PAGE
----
Bayer digs into regenerative farming through biotech

Unparalleled pipeline with estimated peak sales potential of more than 30 billion euros to promote regenerative agricultural practices and enable farmers to support both global food security and mitigation of climate change. (Source: Bayer)

Already a leader in biotech for agriculture, Bayer announced plans to double its Crop Sciences Division with a major push into regenerative farming.

Along with highlighting efforts to build food security through regenerative farming, Bayer promoted how it helps build food resiliency by supporting smaller local farms and by helping farmers in Ukraine.

Regenerative farming, or “crop-smart agriculture,” describes practices that enhance sustainability and productivity by recognizing agriculture’s position within the larger ecosystem. Regenerative farming makes soil healthier. And, it eases the impact of climate change with practices to capture carbon and nitrogen and sequester them in the ground.

At its Innovation Summit in New York last month, Bayer presented plans to add €100 billion ($110 billion) in revenue from biotech-based regenerative farming. This matches revenue from its existing business in seeds, traits, and crop protection.

Bayer’s regenerative farming developments planned include:

  • Crop fertility, including nitrogen fixation to grow more crops with fewer greenhouse gas emissions.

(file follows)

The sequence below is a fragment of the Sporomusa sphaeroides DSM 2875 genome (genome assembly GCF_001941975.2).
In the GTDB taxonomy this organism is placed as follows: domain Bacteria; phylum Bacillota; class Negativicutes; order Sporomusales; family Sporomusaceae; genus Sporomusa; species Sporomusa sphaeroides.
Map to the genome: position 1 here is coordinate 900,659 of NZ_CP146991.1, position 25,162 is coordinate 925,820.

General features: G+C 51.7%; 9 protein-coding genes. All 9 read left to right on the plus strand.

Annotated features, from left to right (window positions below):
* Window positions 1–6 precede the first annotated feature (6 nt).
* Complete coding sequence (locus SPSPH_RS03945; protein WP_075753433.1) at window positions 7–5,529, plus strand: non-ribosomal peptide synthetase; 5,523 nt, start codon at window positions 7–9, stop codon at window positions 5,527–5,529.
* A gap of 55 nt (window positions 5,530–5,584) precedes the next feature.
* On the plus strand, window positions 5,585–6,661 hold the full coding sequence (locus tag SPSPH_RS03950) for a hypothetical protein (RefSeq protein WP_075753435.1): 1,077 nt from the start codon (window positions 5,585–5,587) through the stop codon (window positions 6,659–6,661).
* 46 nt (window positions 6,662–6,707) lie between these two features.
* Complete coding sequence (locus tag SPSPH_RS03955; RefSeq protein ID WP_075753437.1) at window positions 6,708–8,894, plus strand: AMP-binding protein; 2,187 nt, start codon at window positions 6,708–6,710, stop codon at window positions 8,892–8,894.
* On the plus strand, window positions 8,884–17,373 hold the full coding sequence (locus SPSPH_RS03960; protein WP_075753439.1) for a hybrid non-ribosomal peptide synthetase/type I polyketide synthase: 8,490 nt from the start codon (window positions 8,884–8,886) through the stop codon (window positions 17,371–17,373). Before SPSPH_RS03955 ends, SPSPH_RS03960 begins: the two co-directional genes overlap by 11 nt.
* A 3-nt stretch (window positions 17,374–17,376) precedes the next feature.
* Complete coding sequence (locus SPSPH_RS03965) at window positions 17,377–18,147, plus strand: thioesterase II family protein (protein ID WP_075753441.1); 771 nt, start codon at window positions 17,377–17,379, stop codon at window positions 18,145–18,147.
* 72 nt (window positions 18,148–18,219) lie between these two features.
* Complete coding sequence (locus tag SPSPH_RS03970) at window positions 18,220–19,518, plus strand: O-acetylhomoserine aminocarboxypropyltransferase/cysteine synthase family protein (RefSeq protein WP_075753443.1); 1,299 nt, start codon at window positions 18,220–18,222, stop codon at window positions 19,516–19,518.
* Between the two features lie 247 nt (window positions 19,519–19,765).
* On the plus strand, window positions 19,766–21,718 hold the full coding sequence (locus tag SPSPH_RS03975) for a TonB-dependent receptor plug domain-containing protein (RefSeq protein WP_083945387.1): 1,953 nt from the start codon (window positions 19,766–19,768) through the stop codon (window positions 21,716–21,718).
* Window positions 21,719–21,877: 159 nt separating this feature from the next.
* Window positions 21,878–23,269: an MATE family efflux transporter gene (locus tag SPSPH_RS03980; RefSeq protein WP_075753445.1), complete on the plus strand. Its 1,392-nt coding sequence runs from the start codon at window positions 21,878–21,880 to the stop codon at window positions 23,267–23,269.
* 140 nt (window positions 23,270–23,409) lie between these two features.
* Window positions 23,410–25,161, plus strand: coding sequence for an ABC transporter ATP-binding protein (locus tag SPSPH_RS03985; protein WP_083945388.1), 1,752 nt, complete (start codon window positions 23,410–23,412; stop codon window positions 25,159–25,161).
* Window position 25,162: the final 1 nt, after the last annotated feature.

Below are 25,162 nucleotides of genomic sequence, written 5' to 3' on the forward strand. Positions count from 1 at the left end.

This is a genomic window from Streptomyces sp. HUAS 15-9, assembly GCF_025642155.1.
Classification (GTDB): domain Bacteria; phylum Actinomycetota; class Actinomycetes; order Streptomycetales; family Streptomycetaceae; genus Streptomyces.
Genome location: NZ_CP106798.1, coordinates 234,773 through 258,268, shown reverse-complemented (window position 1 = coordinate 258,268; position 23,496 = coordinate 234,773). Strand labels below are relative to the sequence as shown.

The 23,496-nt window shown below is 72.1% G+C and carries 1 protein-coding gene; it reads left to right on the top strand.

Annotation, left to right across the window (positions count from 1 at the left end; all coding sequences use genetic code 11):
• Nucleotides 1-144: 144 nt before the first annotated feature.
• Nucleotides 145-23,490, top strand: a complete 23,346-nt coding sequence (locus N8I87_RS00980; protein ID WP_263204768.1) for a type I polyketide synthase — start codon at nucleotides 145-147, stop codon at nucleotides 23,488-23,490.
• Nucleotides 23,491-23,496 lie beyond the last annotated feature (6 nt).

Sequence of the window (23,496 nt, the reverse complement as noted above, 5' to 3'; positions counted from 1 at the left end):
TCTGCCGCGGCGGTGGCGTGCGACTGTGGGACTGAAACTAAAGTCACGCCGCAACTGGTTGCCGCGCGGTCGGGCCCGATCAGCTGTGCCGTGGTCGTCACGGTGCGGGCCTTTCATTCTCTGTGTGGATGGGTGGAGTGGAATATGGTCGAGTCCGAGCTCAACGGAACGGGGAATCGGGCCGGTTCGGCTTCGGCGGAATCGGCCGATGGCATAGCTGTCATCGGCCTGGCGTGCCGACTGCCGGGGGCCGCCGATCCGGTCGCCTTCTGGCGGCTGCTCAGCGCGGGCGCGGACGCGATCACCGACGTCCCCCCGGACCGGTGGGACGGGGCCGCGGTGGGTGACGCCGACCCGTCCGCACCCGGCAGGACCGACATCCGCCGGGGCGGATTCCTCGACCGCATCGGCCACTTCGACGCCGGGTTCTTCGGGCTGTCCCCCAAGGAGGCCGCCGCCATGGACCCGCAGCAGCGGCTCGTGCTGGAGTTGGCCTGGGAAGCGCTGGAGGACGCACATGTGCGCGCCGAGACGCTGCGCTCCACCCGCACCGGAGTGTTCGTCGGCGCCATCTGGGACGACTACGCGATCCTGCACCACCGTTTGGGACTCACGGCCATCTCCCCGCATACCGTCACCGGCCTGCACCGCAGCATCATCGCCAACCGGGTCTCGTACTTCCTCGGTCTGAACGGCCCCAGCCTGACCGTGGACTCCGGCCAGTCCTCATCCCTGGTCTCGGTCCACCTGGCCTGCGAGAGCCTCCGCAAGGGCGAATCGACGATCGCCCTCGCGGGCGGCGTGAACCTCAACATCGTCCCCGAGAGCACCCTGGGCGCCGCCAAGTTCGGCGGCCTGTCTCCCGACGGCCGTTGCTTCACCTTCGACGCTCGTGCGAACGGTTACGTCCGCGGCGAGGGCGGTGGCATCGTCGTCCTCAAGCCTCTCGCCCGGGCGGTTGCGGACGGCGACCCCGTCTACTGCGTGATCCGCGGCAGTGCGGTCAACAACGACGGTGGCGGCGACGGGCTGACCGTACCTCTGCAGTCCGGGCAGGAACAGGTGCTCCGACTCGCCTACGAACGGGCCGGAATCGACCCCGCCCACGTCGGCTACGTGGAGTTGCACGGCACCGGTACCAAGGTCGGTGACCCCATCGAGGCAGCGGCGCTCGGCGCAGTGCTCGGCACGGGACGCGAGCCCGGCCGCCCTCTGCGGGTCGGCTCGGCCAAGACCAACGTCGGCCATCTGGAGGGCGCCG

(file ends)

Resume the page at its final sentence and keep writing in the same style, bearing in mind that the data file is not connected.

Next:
• Biologics, biobased plant protection against pests and diseases using fewer chemicals.
  • Biofuels, including fuels made from cover crops.
  • Short corn, a “greener,” more productive crop.
  • Carbon farming, where advances like deeper roots and no-till farming foster carbon income for farmers through the Bayer Carbon Initiative.

“We define regenerative agriculture as increasing food production, farm incomes and resilience in a changing climate while renewing nature. Our portfolio will deliver future innovations with regenerative agriculture at the core, and we will explore new market opportunities to further allow farmers to combine productivity, profitability, and sustainability benefits,” said Rodrigo Santos, President of Bayer’s Crop Science Division.

Acting locally, on a global scale

Bayer recognizes the role small farms play in feeding local populations. This is why the company plans to support 100 million smallholders by 2030 through initiatives providing education, modern technology, and resources.

And these smallholder initiatives work. An independent survey showed a large majority of participants in four diverse programs reported increased productivity and income, improved farming methods, and better quality of life.

“The positive results are encouraging because they validate the objectives of Bayer’s smallholder and regenerative agriculture strategy, with its focus on sustainable production and improving the social and economic well-being of farmers and their communities,” according to Bayer’s Frank Terhorst.

Bayer is also supporting local farmers in Ukraine, where the war is threatening lives, livelihood, and food security. Bayer has partnered with the U.S. Agency for International Development (USAID) to provide Ukrainian farmers access to Bayer’s digital farming platform and donate high-quality seeds.

Bayer just this week announced an expansion of the partnership. The expansion includes an additional $15.5 million investment in Ukraine for innovative technology, farmer security, and seeds.

About The Author

Scroll to Top